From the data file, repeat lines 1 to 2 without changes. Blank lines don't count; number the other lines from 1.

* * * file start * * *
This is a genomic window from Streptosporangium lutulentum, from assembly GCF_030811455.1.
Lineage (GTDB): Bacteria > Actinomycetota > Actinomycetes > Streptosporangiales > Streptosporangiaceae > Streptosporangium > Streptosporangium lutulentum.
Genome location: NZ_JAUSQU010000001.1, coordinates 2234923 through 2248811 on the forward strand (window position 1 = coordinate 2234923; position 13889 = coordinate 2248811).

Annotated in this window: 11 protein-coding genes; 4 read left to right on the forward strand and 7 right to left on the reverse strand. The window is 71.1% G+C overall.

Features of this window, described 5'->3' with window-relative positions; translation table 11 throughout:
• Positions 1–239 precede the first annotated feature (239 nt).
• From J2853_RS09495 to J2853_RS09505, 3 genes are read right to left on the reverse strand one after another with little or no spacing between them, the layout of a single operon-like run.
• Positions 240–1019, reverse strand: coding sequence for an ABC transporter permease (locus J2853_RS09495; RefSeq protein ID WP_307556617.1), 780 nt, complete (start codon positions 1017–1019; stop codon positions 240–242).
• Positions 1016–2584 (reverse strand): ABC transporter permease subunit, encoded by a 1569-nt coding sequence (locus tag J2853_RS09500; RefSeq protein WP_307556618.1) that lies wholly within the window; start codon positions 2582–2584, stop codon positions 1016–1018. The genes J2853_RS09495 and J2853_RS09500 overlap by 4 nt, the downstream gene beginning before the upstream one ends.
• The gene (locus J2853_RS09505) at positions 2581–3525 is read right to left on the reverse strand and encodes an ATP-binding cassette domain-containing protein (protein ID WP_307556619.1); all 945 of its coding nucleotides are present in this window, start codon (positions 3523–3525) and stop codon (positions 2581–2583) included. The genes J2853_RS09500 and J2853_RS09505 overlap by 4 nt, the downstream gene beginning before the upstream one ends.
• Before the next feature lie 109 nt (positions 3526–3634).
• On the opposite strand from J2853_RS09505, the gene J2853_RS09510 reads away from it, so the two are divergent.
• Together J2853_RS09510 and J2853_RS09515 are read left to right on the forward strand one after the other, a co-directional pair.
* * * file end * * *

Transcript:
This is a genomic window from Streptosporangium lutulentum, from assembly GCF_030811455.1.
Lineage (GTDB): Bacteria > Actinomycetota > Actinomycetes > Streptosporangiales > Streptosporangiaceae > Streptosporangium > Streptosporangium lutulentum.